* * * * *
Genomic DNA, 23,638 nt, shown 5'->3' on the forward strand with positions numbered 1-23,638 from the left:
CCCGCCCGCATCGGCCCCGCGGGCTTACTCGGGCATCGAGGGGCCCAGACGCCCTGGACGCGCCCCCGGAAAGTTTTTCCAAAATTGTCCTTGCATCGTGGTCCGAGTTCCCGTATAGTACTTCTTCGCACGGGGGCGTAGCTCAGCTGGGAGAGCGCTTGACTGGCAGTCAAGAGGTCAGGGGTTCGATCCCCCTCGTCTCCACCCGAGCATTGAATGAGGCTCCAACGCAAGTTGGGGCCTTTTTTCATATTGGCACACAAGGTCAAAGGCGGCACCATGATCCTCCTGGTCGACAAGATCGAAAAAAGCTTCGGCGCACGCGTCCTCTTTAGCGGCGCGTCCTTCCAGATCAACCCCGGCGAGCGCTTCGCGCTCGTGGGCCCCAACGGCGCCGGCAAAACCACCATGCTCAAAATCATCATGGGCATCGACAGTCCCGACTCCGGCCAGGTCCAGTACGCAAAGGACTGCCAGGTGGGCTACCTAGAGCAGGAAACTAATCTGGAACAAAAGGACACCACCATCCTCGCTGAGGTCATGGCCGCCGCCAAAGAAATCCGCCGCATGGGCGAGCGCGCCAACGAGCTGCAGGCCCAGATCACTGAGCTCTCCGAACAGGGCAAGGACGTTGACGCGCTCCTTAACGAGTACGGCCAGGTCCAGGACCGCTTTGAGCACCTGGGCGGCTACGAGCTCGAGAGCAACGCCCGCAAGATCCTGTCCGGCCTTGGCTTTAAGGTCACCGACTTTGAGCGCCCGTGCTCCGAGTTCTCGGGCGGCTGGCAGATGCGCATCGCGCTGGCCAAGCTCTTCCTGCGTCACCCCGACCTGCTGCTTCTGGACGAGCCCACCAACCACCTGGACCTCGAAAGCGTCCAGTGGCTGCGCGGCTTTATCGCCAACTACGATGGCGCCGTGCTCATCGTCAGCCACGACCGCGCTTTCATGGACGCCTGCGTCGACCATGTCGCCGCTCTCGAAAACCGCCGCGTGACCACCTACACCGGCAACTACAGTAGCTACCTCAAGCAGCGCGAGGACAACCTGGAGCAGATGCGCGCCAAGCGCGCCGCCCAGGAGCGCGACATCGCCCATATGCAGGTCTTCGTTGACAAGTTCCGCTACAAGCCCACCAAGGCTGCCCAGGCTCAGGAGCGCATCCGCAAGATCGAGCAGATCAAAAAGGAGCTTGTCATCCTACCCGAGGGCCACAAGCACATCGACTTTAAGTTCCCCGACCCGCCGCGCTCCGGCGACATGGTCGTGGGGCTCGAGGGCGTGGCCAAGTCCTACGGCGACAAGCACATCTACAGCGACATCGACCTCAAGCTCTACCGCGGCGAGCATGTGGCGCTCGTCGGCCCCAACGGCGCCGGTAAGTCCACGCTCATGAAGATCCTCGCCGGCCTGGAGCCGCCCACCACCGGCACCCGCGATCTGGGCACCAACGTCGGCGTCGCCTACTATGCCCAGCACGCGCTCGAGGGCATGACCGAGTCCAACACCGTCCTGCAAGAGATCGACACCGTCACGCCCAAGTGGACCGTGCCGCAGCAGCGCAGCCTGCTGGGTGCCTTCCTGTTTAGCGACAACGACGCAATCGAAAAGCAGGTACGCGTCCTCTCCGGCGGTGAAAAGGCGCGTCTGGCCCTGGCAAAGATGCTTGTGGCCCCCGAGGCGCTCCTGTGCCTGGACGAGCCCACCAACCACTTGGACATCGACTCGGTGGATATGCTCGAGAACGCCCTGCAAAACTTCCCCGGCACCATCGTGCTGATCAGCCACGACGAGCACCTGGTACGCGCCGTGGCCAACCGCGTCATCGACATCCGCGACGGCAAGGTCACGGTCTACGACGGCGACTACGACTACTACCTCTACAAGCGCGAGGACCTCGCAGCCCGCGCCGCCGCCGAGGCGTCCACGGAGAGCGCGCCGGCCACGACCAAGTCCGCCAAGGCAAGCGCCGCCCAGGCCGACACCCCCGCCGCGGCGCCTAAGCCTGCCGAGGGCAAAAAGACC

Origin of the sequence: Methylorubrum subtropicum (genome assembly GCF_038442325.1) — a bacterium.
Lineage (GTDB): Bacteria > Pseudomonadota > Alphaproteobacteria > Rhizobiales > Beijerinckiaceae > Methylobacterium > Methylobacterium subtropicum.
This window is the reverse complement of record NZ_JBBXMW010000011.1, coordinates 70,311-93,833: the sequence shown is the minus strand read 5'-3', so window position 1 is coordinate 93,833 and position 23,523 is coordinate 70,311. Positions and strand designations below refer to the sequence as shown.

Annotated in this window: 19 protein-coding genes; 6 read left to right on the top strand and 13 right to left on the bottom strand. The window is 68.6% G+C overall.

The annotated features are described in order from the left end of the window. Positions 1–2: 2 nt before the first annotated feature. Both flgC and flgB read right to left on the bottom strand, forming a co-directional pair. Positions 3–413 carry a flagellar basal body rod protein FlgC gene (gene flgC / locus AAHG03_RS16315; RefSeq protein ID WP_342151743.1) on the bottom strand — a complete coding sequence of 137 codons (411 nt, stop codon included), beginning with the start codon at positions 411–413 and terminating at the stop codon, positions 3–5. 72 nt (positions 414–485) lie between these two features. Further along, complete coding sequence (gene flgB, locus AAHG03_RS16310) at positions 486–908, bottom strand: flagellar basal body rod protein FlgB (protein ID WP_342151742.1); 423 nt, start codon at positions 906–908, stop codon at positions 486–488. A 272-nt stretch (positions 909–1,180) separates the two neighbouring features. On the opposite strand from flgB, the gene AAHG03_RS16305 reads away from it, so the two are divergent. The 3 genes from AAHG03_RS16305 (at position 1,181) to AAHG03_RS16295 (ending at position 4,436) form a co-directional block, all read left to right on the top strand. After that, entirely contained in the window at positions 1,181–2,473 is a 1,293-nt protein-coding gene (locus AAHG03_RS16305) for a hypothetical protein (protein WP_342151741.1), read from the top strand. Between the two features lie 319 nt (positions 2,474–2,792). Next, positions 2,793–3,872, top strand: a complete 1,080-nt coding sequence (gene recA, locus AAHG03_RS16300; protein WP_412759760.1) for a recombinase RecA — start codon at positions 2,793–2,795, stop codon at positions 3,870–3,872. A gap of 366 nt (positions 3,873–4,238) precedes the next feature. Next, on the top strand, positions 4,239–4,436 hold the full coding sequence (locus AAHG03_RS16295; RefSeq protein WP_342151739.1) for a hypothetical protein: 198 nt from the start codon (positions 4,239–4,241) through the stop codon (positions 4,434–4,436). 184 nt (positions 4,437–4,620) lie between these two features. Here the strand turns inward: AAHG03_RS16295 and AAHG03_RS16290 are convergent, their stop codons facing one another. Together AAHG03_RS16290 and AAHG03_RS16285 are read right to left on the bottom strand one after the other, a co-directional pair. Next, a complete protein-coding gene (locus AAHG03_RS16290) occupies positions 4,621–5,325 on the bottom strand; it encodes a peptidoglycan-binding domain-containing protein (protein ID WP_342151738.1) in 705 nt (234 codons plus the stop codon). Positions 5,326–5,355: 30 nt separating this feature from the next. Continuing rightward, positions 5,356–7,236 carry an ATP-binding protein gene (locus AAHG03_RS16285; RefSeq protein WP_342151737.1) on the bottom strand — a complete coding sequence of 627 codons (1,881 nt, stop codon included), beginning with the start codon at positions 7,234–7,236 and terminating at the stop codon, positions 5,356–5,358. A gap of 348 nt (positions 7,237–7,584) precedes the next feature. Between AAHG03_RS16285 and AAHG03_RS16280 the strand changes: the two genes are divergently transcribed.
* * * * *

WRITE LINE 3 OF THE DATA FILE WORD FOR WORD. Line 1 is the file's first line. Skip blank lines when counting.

Origin of the sequence: Methylorubrum subtropicum (genome assembly GCF_038442325.1) — a bacterium.